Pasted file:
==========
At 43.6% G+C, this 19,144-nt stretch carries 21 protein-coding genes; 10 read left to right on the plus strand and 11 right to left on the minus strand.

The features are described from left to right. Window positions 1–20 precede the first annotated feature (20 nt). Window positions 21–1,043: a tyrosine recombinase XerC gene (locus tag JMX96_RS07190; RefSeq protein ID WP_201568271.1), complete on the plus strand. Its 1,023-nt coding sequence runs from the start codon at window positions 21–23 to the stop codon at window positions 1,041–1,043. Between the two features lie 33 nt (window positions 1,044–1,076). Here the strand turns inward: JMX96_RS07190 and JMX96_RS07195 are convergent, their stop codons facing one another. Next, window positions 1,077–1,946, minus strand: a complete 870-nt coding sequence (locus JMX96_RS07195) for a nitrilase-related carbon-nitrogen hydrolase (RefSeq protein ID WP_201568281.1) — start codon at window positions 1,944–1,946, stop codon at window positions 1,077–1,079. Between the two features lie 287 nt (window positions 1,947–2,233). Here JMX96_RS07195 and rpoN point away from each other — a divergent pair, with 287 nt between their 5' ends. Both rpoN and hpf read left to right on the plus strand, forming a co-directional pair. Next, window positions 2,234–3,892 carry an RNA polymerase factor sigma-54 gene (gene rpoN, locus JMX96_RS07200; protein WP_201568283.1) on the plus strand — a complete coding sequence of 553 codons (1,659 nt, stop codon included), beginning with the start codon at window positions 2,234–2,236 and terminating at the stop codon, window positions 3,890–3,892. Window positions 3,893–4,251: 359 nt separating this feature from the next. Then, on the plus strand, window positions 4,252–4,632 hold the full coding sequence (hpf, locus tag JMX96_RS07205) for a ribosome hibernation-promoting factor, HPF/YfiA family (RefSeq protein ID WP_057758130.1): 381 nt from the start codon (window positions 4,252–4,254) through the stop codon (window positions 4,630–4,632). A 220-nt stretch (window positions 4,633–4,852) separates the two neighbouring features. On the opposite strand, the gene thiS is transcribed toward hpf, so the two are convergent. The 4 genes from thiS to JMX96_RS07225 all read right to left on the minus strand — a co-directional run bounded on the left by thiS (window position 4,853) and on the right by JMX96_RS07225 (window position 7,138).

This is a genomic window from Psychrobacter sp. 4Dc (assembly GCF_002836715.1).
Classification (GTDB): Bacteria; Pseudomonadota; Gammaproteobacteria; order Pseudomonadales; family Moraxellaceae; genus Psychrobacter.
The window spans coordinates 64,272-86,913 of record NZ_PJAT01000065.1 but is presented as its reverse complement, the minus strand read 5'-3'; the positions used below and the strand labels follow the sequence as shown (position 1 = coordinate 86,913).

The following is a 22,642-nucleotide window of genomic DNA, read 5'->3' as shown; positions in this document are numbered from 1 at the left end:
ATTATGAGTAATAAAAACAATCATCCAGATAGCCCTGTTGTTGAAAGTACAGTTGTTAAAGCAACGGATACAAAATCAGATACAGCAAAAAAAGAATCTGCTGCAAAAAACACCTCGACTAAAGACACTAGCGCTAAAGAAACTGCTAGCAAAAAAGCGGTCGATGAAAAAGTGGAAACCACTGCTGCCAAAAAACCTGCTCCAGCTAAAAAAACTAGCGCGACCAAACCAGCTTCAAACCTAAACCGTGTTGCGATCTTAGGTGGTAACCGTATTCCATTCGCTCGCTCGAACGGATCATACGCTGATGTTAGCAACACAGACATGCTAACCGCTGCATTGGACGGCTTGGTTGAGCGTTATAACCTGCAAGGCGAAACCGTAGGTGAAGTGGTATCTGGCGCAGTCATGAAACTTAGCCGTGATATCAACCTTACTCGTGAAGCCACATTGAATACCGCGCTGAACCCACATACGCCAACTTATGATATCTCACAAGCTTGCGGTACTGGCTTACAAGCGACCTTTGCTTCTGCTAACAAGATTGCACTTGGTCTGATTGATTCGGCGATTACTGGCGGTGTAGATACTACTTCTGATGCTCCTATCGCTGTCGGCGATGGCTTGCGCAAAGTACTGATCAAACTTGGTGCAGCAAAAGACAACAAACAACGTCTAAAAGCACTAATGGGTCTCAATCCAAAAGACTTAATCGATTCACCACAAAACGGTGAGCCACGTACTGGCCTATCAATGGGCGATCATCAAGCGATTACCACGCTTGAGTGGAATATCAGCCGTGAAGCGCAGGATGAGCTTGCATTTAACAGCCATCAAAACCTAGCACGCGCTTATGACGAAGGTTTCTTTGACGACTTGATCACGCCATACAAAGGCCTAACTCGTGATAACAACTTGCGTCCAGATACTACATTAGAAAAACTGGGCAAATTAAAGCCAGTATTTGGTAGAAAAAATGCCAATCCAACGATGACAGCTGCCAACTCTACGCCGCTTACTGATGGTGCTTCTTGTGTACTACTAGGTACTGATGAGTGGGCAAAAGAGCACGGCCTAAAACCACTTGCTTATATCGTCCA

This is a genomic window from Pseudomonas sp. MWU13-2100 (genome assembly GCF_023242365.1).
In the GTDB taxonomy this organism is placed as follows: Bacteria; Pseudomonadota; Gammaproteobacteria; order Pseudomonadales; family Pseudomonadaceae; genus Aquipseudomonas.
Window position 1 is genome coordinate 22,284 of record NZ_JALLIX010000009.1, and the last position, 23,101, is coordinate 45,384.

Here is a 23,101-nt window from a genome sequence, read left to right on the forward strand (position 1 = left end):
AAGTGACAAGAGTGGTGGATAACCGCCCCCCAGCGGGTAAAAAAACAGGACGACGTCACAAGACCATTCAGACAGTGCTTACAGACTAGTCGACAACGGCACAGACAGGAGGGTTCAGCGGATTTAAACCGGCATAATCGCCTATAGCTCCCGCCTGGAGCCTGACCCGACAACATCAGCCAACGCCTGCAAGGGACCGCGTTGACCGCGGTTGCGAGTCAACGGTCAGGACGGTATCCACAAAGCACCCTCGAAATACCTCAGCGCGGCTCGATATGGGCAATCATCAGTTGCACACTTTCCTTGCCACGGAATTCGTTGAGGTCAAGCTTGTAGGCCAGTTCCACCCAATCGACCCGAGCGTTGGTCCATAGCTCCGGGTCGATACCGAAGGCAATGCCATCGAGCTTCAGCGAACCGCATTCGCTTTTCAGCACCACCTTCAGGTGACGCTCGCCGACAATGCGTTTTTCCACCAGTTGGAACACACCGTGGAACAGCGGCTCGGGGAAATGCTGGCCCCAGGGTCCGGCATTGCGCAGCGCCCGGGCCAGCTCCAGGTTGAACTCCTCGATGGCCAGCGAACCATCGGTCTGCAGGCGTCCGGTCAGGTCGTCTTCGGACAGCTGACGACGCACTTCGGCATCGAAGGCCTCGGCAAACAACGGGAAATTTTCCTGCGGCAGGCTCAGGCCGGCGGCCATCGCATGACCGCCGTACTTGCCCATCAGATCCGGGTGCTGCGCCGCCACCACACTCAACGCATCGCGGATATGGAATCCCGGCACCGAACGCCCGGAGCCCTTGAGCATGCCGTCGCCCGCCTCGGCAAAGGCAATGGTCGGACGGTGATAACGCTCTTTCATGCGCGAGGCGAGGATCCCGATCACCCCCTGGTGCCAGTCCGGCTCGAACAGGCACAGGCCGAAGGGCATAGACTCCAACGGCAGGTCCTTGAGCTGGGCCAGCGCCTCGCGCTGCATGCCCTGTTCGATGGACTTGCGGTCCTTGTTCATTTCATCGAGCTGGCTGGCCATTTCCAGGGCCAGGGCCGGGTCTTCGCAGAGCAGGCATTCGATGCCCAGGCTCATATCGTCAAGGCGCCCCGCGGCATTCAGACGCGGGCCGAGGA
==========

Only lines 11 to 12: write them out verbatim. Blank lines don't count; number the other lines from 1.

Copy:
Here is a 23,101-nt window from a genome sequence, read left to right on the forward strand (position 1 = left end):
AAGTGACAAGAGTGGTGGATAACCGCCCCCCAGCGGGTAAAAAAACAGGACGACGTCACAAGACCATTCAGACAGTGCTTACAGACTAGTCGACAACGGCACAGACAGGAGGGTTCAGCGGATTTAAACCGGCATAATCGCCTATAGCTCCCGCCTGGAGCCTGACCCGACAACATCAGCCAACGCCTGCAAGGGACCGCGTTGACCGCGGTTGCGAGTCAACGGTCAGGACGGTATCCACAAAGCACCCTCGAAATACCTCAGCGCGGCTCGATATGGGCAATCATCAGTTGCACACTTTCCTTGCCACGGAATTCGTTGAGGTCAAGCTTGTAGGCCAGTTCCACCCAATCGACCCGAGCGTTGGTCCATAGCTCCGGGTCGATACCGAAGGCAATGCCATCGAGCTTCAGCGAACCGCATTCGCTTTTCAGCACCACCTTCAGGTGACGCTCGCCGACAATGCGTTTTTCCACCAGTTGGAACACACCGTGGAACAGCGGCTCGGGGAAATGCTGGCCCCAGGGTCCGGCATTGCGCAGCGCCCGGGCCAGCTCCAGGTTGAACTCCTCGATGGCCAGCGAACCATCGGTCTGCAGGCGTCCGGTCAGGTCGTCTTCGGACAGCTGACGACGCACTTCGGCATCGAAGGCCTCGGCAAACAACGGGAAATTTTCCTGCGGCAGGCTCAGGCCGGCGGCCATCGCATGACCGCCGTACTTGCCCATCAGATCCGGGTGCTGCGCCGCCACCACACTCAACGCATCGCGGATATGGAATCCCGGCACCGAACGCCCGGAGCCCTTGAGCATGCCGTCGCCCGCCTCGGCAAAGGCAATGGTCGGACGGTGATAACGCTCTTTCATGCGCGAGGCGAGGATCCCGATCACCCCCTGGTGCCAGTCCGGCTCGAACAGGCACAGGCCGAAGGGCATAGACTCCAACGGCAGGTCCTTGAGCTGGGCCAGCGCCTCGCGCTGCATGCCCTGTTCGATGGACTTGCGGTCCTTGTTCATTTCATCGAGCTGGCTGGCCATTTCCAGGGCCAGGGCCGGGTCTTCGCAGAGCAGGCATTCGATGCCCAGGCTCATATCGTCAAGGCGCCCCGCGGCATTCAGACGCGGGCCGAGGA